As @Elaine Slatter points out, your survey needs to be specific and be seen as a continuation of your conversation or interaction with your acquired followers whether you're trying to promote a new product/ serve or seeking to establish a price point for product and services.
Hope this helps you get started and Feel free to connect if I can be of further help.
Decide what you want to know and why you want to know it. What are the objectives of the research? What are you going to do with the answers to the questions - each question?
If you don't know what you're going to with the answer to the question, don't waste the respondent's time by asking the question.
Make sure your survey is relevant to the people you're sending it to to get the highest response rate - relevance and engagement drive response. Ask open ended questions.
Finish your survey by asking respondents what you failed to ask that you should have on this particular topic. You will get more insights from the answers to that question than the rest of the survey.
I think good survey questions comes from the material you are dealing with like certain product you want to market - think of what questions you need to know a bout the product , quality , color ,shape , price , pakaging , customers needs or wishes , in order to cover all details you need , knowing customers opion gives you clear picture of the products prefered .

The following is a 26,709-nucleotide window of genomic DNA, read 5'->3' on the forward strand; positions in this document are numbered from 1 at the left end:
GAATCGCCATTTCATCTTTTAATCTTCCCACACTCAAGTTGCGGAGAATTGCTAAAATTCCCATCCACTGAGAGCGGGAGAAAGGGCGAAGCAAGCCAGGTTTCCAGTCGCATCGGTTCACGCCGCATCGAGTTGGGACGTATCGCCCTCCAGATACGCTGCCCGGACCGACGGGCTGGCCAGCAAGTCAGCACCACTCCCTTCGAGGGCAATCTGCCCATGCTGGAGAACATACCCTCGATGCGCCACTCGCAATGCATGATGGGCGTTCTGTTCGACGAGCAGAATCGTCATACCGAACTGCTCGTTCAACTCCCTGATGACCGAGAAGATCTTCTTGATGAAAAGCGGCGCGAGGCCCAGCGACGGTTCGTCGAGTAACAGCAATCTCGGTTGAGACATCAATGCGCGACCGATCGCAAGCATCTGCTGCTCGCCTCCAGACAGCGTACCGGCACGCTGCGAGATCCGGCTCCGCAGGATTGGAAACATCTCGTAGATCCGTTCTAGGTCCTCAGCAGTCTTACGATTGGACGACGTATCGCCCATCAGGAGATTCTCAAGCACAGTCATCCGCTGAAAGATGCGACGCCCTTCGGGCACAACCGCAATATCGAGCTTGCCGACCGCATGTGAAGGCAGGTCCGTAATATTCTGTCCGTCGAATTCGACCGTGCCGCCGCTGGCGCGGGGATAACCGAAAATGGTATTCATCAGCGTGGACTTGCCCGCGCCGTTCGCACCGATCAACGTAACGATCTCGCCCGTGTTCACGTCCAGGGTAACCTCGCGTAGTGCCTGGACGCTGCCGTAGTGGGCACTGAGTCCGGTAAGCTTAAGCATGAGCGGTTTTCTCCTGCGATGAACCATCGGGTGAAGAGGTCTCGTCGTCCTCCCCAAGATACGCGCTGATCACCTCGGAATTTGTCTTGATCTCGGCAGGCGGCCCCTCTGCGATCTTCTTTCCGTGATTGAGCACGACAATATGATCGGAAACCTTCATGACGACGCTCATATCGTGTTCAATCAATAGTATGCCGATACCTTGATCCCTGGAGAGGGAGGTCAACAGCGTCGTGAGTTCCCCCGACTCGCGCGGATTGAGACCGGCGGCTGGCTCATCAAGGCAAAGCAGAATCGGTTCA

Use the Lickert scale or its variations
Use close- ended questions
Use Yes//no choices
Have a definite objective for the questions
Keep it simple- the respondent has little time to answer complicated or long winded questions
I believe that the easiest way would just have a very short survey and concentrate on the most important questions. In my experience, the longer the survey, the harder it is to get people to answer them.
Marketing wise you want to know what they want to buy.
1. What would you like to achieve with my product/solution?
2. Why are you missing, not having, having challenge to get. Why is the main challenge stopping you to have that result (all product related)?
3. What is going to happens 3, 5 years from now if you don't get the result this product/service will bring you?
4. If you had a solution to archives the desire results what would it be?
5. If you were getting the result that the product/service is bringing you. What would you achieve, what will you get?
6. What are the 3 questions you want to ask me (the expert) about this product, service, the benefit you can (and will) get?
7. What are the most important for you to be resolved (related to your product)?
Seven question which will help you design the perfect marketing, sales material for your prospect who gave you all the answer for them to become your clients.